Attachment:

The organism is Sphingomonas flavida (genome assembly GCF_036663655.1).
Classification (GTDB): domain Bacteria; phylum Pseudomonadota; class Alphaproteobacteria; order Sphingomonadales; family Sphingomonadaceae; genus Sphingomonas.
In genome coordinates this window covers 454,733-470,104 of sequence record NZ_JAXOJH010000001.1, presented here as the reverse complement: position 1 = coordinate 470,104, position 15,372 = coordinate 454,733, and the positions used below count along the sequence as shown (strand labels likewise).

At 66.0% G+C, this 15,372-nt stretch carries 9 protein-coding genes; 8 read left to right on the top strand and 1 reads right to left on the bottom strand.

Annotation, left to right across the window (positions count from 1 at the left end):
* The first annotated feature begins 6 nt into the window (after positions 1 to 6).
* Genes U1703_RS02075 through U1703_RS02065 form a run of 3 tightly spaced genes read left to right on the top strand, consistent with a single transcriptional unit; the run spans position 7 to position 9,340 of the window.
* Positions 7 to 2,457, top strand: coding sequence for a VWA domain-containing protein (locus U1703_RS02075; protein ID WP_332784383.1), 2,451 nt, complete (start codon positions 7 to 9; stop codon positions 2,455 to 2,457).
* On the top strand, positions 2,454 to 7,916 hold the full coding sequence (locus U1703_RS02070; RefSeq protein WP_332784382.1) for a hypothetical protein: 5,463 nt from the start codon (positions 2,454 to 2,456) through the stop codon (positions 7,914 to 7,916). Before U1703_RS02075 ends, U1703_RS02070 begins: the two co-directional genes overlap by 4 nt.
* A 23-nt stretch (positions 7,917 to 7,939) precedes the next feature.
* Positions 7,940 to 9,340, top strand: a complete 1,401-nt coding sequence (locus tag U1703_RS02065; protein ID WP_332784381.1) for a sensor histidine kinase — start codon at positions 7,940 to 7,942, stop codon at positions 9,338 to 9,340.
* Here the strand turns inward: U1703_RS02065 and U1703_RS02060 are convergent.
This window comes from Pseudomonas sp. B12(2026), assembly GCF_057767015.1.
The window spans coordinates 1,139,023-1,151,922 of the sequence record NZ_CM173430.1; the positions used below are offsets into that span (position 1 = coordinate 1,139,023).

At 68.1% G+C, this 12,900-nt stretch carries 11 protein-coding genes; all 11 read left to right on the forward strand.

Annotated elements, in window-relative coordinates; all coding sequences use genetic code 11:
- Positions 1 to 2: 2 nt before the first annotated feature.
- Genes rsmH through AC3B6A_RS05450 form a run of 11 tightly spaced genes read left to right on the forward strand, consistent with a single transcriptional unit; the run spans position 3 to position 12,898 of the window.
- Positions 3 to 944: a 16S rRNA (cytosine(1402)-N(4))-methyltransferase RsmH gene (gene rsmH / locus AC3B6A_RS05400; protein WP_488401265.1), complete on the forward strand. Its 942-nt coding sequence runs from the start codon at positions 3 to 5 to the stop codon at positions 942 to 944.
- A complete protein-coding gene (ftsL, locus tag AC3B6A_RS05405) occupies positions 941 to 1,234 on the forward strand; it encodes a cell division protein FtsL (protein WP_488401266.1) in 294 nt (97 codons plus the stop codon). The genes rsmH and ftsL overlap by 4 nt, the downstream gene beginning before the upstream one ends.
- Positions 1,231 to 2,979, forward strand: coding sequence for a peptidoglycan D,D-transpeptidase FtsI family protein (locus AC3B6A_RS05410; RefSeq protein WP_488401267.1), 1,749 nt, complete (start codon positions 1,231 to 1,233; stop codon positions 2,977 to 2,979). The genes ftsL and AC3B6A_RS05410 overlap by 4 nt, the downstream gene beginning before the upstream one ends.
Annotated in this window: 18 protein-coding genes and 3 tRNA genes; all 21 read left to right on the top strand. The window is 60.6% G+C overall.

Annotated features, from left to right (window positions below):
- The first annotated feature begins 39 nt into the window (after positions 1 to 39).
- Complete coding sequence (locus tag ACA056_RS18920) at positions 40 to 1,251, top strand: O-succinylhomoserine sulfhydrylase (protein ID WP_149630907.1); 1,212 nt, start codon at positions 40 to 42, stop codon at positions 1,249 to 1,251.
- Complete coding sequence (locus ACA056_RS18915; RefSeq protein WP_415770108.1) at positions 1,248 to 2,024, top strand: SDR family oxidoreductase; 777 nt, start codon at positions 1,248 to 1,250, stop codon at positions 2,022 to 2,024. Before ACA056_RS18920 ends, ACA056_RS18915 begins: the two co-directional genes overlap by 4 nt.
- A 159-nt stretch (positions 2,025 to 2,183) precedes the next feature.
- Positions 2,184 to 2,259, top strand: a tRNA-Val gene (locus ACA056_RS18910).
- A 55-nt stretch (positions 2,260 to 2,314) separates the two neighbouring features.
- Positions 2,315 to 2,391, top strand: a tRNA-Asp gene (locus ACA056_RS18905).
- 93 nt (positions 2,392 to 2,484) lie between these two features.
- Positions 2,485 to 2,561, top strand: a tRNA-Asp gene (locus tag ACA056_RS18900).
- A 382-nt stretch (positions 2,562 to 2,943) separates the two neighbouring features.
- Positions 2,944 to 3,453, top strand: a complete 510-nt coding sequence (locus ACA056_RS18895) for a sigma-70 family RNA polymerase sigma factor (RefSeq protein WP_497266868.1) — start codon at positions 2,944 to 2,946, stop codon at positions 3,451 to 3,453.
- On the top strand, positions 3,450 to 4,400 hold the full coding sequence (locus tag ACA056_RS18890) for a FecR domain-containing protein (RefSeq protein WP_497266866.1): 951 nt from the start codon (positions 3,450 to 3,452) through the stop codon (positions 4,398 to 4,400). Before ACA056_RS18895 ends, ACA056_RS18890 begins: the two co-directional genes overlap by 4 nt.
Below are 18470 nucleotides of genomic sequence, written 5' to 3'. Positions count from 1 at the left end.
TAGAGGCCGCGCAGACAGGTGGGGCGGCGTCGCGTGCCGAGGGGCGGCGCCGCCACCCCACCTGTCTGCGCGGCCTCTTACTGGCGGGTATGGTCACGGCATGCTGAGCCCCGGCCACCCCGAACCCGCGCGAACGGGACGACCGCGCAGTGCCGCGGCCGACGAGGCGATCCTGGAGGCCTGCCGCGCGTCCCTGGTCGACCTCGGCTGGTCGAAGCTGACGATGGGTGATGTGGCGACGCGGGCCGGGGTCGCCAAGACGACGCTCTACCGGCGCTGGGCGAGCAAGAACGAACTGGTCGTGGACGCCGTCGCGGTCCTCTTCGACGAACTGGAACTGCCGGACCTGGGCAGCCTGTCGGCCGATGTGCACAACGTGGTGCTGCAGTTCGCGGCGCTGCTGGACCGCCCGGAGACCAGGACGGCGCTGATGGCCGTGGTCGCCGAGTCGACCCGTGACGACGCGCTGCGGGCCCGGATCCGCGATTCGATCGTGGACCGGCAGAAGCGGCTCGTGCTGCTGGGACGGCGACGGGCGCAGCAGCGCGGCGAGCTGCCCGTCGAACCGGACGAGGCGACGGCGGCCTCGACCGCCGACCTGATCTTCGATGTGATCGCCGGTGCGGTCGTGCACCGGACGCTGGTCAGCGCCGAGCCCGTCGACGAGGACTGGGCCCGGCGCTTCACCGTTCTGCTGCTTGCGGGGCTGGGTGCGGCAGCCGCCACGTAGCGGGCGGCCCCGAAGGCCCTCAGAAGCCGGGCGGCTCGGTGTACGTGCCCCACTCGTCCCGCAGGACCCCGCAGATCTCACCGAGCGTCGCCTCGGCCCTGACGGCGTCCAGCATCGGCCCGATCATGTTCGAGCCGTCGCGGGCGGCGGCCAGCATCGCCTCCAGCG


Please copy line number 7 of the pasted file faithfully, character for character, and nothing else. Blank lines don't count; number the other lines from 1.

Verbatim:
* Genes U1703_RS02075 through U1703_RS02065 form a run of 3 tightly spaced genes read left to right on the top strand, consistent with a single transcriptional unit; the run spans position 7 to position 9,340 of the window.